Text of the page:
We must all be as ready and prepared as we can be for whatever the future may bring. Every man must develop himself into a rifleman and explore his or her potential, and understand the capability of his or her choice of weapon. There will be no gun left behind if things get hot, and every gun should be dialed and ready.

Thanks for reading!

Sincerely:
Lothaen!

DI Optical’s EG1 Review: Thinking Outside the Box with a Box

Aimpoint is the only serious dot sight that anyone recommends anymore, right? Right. With the death of EOTECH’s reputation, we are left with option A for a serious duty ready red dot sight. Well, that would be the case had not D I Optical stepped into the American market. Can DIO fill the gap and bring in a quality product that gives consumers a second option to consider aside from Aimpoint?

New to the Market, Not New to the Game

If you aren’t familiar with DIO, the RV1 is the Americanized version of their service rifle red dot sight, and DIO has been making red dots of all sizes for years. See NSN# 1005-01-626-1714 for their Heavy Machine Gun Sight which is in service here stateside.

My first hands on impression with DIO was with their RV1 red dot, which I reviewed at my own blog a few weeks ago. Reaching out to DIO to show them that I beat their little red dot up and it survived, they propositioned me to beat on their EG1 red dot like I did to the RV1. I agreed.

So I took it out to the ranch, sighted in off the co-witnessed iron sights, and got to work. I threw it down multiple times, and attempted to drown it several times, and did my best to make it break. No dice. No Drama. The dot stayed on and nothing construction wise was amiss. The only problem I encountered was a loosening of the mount screws… and this was a self-made problem. I should have loc-tited it down before I even mounted it. I know better. Once I noticed that it was loosening, I ran into my shop, torqued the screws back into place, and my zero came back, and I kept on shooting. (PS: My Geiselle Mk4’s screws also started to loosen, so keep that in mind. Yes, I beat my gun that bad testing the EG1).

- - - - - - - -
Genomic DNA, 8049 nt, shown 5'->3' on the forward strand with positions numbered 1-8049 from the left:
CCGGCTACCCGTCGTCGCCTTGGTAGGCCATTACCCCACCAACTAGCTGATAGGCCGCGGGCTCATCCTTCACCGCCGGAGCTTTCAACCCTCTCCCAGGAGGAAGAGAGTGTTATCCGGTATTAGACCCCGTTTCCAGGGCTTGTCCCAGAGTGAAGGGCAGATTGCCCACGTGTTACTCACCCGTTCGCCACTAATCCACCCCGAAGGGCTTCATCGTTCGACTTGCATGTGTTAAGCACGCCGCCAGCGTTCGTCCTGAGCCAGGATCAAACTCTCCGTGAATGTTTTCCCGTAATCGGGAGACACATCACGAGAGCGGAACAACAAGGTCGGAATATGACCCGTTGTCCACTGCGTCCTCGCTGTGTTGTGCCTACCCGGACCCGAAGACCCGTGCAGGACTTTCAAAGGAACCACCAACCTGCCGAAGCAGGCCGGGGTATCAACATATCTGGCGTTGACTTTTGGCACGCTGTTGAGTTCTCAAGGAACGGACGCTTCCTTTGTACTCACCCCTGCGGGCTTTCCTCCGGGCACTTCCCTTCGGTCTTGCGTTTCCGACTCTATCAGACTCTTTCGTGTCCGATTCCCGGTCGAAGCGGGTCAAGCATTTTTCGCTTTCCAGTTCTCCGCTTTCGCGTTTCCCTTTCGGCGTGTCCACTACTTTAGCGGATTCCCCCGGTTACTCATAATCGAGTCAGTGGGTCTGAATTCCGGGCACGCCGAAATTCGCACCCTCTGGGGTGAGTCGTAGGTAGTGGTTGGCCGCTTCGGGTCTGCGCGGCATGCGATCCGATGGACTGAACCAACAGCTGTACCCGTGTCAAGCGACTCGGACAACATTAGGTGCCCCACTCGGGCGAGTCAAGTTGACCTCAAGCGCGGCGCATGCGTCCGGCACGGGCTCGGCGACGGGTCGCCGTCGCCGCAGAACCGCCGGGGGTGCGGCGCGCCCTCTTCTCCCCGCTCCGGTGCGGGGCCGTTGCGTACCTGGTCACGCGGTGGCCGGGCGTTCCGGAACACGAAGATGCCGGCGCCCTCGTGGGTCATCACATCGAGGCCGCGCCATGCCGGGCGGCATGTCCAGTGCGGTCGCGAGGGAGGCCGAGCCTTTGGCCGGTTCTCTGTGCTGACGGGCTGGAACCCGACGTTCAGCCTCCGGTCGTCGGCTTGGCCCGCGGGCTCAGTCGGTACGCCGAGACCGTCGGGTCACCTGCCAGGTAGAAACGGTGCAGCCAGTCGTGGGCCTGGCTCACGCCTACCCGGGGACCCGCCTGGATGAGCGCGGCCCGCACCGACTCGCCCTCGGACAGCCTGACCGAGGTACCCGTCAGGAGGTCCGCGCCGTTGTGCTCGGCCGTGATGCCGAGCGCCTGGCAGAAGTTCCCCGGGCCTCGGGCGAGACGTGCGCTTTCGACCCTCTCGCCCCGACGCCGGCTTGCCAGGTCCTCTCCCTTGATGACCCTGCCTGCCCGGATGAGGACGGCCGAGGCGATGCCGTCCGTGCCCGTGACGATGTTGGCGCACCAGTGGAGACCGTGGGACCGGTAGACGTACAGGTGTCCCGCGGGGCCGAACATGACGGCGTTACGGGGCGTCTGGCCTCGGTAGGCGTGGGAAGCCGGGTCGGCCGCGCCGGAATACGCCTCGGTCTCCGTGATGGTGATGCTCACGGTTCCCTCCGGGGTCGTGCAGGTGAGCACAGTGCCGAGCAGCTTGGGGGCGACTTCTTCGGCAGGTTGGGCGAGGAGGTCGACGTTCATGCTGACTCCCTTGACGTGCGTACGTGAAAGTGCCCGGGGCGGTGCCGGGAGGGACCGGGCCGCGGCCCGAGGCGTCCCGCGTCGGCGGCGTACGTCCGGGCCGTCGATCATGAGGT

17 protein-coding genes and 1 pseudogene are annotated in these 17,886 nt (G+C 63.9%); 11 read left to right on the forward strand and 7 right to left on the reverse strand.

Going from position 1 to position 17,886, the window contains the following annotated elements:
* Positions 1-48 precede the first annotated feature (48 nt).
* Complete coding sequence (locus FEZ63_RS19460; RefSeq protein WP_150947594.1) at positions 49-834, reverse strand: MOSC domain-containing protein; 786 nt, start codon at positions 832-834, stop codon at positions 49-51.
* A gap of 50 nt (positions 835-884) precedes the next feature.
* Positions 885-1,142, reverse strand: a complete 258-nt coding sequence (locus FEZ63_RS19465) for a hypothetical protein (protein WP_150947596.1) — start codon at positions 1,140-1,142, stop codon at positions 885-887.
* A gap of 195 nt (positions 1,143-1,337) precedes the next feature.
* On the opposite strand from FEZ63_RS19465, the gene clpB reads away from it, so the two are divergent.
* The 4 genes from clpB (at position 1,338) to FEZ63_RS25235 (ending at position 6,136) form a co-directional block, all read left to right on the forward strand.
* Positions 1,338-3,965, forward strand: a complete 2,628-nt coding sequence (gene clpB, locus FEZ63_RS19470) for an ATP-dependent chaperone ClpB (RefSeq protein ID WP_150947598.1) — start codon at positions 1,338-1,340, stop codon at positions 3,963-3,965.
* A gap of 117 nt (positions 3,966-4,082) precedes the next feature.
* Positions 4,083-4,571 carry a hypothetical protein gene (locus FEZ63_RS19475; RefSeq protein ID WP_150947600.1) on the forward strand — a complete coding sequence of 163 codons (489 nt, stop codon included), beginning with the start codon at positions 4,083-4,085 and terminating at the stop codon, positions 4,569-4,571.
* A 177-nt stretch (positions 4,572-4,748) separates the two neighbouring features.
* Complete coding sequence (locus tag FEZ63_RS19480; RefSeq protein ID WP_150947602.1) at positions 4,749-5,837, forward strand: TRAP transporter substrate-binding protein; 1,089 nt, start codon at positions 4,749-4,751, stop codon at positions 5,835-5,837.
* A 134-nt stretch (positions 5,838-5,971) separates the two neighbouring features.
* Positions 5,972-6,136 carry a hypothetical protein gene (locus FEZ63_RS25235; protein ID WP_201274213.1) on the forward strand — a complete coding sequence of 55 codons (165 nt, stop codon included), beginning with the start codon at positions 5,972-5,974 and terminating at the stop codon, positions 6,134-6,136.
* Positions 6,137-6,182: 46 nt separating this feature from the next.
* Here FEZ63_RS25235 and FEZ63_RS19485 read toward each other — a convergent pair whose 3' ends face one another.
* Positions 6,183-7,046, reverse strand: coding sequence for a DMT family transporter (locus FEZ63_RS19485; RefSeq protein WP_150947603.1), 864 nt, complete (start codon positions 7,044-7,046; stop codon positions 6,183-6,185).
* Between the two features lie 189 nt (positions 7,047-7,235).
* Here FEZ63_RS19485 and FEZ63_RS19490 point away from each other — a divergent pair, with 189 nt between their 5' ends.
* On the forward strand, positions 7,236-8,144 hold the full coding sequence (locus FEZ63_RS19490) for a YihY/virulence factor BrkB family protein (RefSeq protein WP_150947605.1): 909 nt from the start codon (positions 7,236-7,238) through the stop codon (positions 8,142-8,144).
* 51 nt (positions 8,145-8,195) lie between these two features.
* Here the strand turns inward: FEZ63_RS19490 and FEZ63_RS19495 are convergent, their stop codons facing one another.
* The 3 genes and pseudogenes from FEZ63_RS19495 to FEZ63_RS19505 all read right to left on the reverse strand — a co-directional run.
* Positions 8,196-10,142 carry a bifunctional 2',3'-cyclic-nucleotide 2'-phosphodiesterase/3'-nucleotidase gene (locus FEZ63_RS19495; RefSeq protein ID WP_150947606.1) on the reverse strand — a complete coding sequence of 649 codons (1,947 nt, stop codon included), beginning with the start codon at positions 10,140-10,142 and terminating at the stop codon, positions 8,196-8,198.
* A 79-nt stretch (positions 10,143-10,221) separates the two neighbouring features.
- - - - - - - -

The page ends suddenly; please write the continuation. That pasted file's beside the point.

So with the beating, the drowning, and the overall slapping around, the EG1 performed like a red dot should… bright and always on. One of the key features of the optic is the unique form factor. As you can see, it is a square body with a square-ish 28mm lens. This unique configuration is made possible due to the prism assembly which allows the emitter to be smack dab in the base of the optic. As the emitter shines upward from the base, it is redirected by the prism to the shooter and it allows the DIO to maximize lens real estate without the emitter assembly getting in the way. Thinking outside the box with a box. It’s just crazy enough to work. I like it.

It features a battery life of 5000 hours at a medium setting… lets see, 15 total brightness settings divided by two… well let’s call that setting 8, we will round-up. The side of the optic has the windage and elevation adjustments and comes with a handy tool to adjust them, though a dime would work just the same.

It’s also mil-std 810G environment tested so we have some certification that we are getting a optic which passes some testing standards unlike many of the Chinese products on the market today. The mount itself is held in place by two hex screws, and they are big and beefy. The optic is compatible with ARMS #17 style mounts, so you have plenty of options for trading out the finger knob.

The sun shades are removable, so you can enhance the view even more. I noted that the optic is not sensitive to placement. There isn’t a “tube effect” like the Comp M4 or the mini RDS when they are mounted too close to the eye. The EG1 is just a wide open eye box. I ran it close to the rear BUIS to reduce over-the-shoulder sun glare if the heat was at my 6.

SO OVERALL

Impressions are good. This optic retails for just north of $400 bones and that is precisely in Aimpoint Pro territory. For a relative newcomer to the US market, the EG1 represents a very different approach to the RDS and its use of a prismatic assembly to widen the field of view is a novel concept. With my two DIO red dots in hand, I must say that I have started to recommend them on the forums I haunt. I hope to see more of DIO’s products in the future, and hopefully they can continue to innovate in the red dot market and add some much needed competition.